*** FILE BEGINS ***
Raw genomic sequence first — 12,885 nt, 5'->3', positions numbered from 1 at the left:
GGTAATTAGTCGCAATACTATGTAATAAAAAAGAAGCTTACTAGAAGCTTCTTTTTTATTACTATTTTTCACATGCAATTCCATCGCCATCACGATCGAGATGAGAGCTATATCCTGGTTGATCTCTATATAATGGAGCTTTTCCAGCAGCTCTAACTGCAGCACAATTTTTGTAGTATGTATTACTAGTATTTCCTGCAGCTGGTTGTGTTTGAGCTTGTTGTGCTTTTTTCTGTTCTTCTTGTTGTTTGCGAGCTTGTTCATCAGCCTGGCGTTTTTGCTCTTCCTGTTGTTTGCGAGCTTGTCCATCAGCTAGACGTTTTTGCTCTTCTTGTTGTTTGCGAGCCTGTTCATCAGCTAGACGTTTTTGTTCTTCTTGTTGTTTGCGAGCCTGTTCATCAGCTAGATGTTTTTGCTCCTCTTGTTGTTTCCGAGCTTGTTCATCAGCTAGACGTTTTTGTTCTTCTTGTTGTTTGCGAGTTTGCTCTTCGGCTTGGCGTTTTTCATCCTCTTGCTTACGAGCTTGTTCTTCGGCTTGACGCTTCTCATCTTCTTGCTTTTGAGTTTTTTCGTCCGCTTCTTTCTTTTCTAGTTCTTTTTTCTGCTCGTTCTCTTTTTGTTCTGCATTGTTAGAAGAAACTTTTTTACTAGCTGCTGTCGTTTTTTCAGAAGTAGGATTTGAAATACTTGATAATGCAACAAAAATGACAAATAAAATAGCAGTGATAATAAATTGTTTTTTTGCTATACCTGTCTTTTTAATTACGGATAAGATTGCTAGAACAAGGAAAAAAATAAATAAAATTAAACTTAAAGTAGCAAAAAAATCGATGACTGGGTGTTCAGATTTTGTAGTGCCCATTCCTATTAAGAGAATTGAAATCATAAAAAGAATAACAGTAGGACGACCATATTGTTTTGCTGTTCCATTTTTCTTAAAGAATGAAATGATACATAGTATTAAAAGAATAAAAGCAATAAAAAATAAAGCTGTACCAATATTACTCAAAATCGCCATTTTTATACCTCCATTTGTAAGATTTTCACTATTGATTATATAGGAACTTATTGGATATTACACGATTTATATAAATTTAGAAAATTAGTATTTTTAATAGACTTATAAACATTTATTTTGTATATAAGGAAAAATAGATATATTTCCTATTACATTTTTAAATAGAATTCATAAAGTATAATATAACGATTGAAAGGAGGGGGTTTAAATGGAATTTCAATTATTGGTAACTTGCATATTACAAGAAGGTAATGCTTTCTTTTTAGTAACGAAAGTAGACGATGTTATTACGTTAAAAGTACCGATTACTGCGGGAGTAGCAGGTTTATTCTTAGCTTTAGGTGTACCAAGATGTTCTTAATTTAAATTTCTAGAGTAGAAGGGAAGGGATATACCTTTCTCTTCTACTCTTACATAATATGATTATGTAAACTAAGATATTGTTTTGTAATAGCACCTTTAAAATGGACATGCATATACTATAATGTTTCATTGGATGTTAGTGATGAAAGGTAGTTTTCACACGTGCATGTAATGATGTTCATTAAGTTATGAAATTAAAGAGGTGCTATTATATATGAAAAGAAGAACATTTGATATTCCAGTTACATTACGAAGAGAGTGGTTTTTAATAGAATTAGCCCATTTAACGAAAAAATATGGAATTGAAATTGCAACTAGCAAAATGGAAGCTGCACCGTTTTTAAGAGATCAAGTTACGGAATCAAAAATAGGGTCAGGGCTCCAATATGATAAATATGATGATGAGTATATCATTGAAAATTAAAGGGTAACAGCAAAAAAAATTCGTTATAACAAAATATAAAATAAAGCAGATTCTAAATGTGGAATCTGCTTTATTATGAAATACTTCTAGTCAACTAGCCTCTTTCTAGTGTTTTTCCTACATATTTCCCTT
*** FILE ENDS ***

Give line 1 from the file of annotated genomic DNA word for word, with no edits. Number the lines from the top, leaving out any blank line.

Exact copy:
Raw genomic sequence first — 12,885 nt, 5'->3', positions numbered from 1 at the left: